Simon Carr: The Speaker spoke – and everything went wrong

Sketch: If he hangs on too tightly he'll take a lot of parliamentary fabric with him when he goes

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Personally, I found it electrifying. There was a thick, heavy atmosphere in the House. Turbid. Murky. All five stages of the grieving process were in evidence plus a general wash of humiliated authority.

Home Office questions had finished. In the fraught silence, the Speaker began his much-anticipated statement. The House had suddenly filled. Gordon Brown was there. Clegg was in. No Cameron. The Speaker spoke, and everything started to go wrong.

He apologised to the nation "to the extent" that he had "contributed to the situation". Other than that, it was mainly the MPs' fault. He then said he was going to assemble the interested parties in a way no one else had been able to do. Gordon's expression twisted. He, after all, is the consensus builder. He has the solutions!

The Speaker went on to describe the discussions he was going to have and Gordon's expression deepened. He talked about how well he'd got on with Sir Christopher Kelly. I'll be amazed if Michael Martin survives.

Towards the end of the statement it became apparent that nothing was going to actually happen. The Speaker sat down. When I looked again, Gordon was gone (how does he do that?). Then Gordon Prentice's thin, scything voice cut through with an awful clarity. It was the sort of voice that changes a crowd. You can see how Robespierre happened. "A motion of no confidence in you, sir," (that "sir" hit home) "will appear on the order paper tomorrow..."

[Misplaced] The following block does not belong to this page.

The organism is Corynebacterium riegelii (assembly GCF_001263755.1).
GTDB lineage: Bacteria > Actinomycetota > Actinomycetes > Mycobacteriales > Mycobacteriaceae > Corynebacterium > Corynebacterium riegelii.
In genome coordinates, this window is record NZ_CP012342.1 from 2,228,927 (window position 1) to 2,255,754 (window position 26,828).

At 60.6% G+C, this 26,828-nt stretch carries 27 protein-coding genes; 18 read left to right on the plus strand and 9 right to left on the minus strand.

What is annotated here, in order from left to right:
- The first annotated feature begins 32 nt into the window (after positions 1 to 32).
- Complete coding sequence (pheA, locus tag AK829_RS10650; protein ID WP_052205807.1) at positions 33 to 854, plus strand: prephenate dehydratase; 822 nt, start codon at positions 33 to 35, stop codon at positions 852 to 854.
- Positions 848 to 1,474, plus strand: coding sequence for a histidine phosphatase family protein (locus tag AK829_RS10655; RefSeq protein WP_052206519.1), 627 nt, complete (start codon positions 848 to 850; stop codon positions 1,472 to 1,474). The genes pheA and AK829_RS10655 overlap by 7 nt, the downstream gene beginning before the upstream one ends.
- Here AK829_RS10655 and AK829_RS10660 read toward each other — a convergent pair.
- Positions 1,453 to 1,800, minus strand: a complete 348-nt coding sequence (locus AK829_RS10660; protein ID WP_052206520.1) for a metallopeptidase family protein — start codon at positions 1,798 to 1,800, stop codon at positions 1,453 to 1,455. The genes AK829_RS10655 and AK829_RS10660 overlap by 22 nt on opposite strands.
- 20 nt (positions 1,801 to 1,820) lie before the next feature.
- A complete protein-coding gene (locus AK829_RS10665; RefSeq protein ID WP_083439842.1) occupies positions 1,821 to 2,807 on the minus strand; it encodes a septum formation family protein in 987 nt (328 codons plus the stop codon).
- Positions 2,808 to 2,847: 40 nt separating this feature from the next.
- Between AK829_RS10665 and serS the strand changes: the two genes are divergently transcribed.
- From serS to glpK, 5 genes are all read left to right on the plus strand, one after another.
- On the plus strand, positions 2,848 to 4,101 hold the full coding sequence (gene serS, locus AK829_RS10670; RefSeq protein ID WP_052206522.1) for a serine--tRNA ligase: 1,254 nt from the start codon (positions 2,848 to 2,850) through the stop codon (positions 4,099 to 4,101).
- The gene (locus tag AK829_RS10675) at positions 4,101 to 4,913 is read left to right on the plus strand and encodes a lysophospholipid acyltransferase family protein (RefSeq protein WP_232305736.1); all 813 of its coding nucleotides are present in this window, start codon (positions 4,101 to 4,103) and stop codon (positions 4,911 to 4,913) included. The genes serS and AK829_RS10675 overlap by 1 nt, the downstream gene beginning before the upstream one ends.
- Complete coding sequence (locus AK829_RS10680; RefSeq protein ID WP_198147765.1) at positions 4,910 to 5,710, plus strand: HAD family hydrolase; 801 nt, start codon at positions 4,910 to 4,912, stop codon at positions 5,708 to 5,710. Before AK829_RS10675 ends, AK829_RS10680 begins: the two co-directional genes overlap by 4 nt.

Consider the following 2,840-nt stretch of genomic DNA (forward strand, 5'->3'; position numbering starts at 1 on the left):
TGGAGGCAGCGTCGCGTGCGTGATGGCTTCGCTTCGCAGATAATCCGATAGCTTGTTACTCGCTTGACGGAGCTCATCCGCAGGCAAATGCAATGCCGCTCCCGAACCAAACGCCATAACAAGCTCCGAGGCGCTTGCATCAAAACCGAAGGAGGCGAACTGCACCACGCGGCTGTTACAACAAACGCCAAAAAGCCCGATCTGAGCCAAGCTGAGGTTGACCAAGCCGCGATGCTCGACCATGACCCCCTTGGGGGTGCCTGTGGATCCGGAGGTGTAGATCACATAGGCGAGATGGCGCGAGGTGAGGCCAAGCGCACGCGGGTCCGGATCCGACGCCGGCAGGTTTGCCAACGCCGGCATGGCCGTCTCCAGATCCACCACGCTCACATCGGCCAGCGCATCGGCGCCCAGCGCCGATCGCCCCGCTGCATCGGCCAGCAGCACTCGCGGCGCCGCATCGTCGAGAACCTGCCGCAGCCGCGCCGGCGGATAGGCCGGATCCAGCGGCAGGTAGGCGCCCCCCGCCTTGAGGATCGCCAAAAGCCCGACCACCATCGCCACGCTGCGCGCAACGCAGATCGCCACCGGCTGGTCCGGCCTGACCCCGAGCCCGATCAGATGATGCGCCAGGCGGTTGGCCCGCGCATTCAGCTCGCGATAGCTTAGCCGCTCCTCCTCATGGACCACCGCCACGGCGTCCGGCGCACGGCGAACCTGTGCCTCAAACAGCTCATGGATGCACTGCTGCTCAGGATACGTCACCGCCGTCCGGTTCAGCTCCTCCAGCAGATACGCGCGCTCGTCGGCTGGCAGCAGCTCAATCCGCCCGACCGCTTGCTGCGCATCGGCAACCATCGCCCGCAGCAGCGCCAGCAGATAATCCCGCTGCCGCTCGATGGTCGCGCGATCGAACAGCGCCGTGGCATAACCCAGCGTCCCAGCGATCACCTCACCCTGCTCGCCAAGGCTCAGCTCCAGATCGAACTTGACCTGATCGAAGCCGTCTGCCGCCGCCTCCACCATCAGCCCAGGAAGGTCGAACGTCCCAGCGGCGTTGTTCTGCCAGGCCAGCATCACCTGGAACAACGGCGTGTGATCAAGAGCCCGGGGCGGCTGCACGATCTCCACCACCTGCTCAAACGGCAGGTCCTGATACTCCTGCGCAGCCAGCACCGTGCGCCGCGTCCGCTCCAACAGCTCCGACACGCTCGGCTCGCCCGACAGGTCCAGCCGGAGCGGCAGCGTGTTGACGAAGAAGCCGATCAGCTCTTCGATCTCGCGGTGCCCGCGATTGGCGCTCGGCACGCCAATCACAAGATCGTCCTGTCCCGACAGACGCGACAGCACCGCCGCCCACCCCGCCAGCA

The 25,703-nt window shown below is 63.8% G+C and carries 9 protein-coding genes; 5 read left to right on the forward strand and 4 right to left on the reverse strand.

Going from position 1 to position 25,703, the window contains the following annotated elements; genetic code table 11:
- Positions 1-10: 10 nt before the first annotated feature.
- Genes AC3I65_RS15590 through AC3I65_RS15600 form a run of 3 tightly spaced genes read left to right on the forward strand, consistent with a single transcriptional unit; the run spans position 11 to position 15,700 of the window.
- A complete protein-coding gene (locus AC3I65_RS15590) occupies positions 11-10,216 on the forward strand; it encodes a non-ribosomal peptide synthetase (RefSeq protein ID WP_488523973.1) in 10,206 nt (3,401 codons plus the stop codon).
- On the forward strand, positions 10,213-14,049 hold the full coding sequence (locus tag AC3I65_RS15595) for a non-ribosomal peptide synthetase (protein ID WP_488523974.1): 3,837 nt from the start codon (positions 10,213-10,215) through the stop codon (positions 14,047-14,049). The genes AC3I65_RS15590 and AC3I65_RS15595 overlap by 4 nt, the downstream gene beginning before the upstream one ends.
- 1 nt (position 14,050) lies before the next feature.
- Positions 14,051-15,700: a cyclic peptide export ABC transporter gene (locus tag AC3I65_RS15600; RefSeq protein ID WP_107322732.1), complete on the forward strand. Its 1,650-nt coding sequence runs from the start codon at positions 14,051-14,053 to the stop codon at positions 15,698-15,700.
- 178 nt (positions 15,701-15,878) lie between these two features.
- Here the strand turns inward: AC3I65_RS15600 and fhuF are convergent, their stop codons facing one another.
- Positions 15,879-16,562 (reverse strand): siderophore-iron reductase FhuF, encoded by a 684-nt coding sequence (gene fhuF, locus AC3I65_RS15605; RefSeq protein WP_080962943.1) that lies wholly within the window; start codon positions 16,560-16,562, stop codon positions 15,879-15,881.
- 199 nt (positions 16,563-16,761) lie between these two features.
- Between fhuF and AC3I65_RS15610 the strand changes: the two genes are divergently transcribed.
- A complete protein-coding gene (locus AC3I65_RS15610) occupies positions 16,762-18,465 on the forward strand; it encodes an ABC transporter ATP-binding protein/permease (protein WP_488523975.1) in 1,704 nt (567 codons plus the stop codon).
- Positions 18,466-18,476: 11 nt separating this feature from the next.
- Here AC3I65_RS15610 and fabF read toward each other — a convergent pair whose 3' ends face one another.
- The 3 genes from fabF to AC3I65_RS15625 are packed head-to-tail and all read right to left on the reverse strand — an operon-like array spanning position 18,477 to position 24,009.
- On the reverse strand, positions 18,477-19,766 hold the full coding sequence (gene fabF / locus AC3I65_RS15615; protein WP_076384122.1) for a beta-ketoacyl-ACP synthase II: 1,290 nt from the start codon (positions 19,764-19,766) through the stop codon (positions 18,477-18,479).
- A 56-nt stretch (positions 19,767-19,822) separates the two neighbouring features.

To say such a thing, in such a cool voice. It was a direct shaft aimed at the heart of the Commons icon. He meant it to be fatal.

But you can't kill politicians; they have to commit suicide. And this Michael Martin obligingly proceeded to do. He told us that the motion wasn't a motion it was an Early Day Motion and the house couldn't vote on a motion unless it was a substantive motion.

The old bruiser has defended himself before in many questionable ways. But this was a defence no one could understand.

Directly, in another sizzling intervention, Richard Bacon at the other end of the chamber called out in a voice that fully expected to be heard: "It IS a substantive motion!" And when the Speaker repeated his point Bacon called out again with even greater assertion and self-possession: "The deputy leader of the House has said it IS a substantive motion!" Chris Bryant standing next to Mr Bacon must have muttered something. It was like standing next to a mic you didn't realise was open and hearing your intimate thoughts being broadcast to Wembley Stadium.

It was the decent ones who did the most damage. Patrick Cormack. David Heath. David Winnick. This latter stood up to say it would save the reputation of the House if he were to resign. Others, many others, said equally damaging things.

But it was David Davis who asked the lethal question. He asked the Speaker how the motion could be made a "substantive".

And the Speaker said: "Let me ask the Clerk." The House looked on, watching the tutorial taking place. There was quietness. Thirty seconds passed as the Clerk gave the Speaker a one-two-three on one of the most basic rules of procedure.

So, there we all saw at length, in plain view, on national television, a Speaker so bereft of speakerly qualities unable even to say how a motion gets on the order paper.

His fate is now in Harriet Harman's hands. It is the Leader of the House's decision to put the motion into play. If debated, it would attract 100 votes of no confidence. He knows that and would resign, surely, before the debate took place. If he hangs on too tightly he'll take a lot of parliamentary fabric with him when he goes.

But does Harriet, Tribune of the People, have it in her to do the decent, daring thing? We'll know this week.

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